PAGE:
How Rehabilitation Therapists Can Help With Common Vestibular Disorders in Seniors

A senior woman balances with her arms out wide while sitting on an exercise ball

What Is the Vestibular System?

The vestibular system is a sensory channel that connects the inner ear to the eyes and brain. This system affects a person’s sense of space, motion and head position. When coordinating properly with the visual system and proprioceptors (the system that controls movement and position), the vestibular system allows an individual to remain physically balanced, sustain straight posture, and stabilize their head and body while moving.

 

What Causes Vestibular Disorders?

Several health and lifestyle factors can compromise the vestibular system, including

  • Poor cardiovascular health
  • Neurological disease
  • Poor nutrition
  • Mental state
  • Diminished vision
  • Arthritis
  • Impaired inner ear function

Each of these causes require a unique approach to treatment, but ultimately a compromised vestibular system can lead to dizziness, disorientation and falls.

 

How Do Vestibular Disorders Affect Everyday Life?

Feeling dizzy and unbalanced — sometimes even when sitting down — can greatly impact one’s days. Someone living with a vestibular disorder may stare at the ground to be sure of their footing, and they may be more sensitive to changes in the surfaces they’re walking on. Some experience joint pain due to tension or difficulty keeping their balance. They may be more sensitive to or irritated by visual cues, including traffic lights, computer monitors, bright lighting and televisions. They may even find it difficult to focus on objects. Loud or sudden sounds may make them feel dizzy, and the condition may diminish their sense of hearing overall.

These challenges can not only put strain on a person’s sense of confidence and comfort in everyday situations, but they can also cause a person to feel constantly distracted, forgetful and disoriented. A deep feeling of anxiety often grows from this unease. Symptoms of a vestibular disorder can be mistaken for laziness or drunkenness by people unfamiliar with the condition. The mental changes that arise around a vestibular disorder and feeling misunderstood by those around them can lead a person to lose their sense of self, which can sometimes lead to depression.

 

How Can Rehabilitation Help?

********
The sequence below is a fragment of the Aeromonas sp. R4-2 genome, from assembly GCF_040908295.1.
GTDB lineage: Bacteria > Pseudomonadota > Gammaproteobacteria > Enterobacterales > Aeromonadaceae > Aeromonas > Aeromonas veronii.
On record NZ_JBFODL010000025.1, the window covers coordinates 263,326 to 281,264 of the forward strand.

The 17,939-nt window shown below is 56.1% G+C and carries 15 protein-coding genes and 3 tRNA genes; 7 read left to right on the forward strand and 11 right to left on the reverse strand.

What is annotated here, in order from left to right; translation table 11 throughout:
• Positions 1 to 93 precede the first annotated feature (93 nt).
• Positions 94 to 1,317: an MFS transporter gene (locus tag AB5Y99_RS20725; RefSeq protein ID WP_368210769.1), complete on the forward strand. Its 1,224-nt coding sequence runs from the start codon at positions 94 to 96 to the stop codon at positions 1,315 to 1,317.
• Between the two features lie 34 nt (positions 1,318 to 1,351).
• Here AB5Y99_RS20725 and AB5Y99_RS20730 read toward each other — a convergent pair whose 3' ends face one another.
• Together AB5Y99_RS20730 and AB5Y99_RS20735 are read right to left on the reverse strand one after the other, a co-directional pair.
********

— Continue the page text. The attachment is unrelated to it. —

Rehabilitation, along with counseling, is an important part of the coping process. With an accurate personal assessment, expert team members and a smart plan, symptoms of vestibular disorders can be reduced.

Vestibular rehabilitation centers around individualized exercises designed to lessen dizziness, vertigo, imbalance and gaze instability. Each exercise is designed to promote compensation within the brain, teaching it to rely on other parts of the nervous system to make up for the failing vestibular system. The three most common types of exercises are balance training, habituation and gaze stabilization. Each of these exercises may not be appropriate for every case, so a well-trained team will help you determine which ones will help each individual.

Balance training will help increase stability during common tasks and in the face of common challenges. Habituation exercises are designed to treat some of the symptoms of dizziness with mild exposure to potential triggers. Gaze stabilization can help a senior focus on objects when turning their head, or these exercises can help seniors use the strength of their vision to compensate for a vestibular disorder.

U.S. News & World Report gave Freedom Pointe at The Villages the Best Nursing Home Short-Term Rehabilitation Award 2019-2020. If you’d like to know more about how our skilled team can help you grow your confidence through physical therapy for vestibular disorders, please contact us. We would be happy to talk about your unique situation and what we can do to help.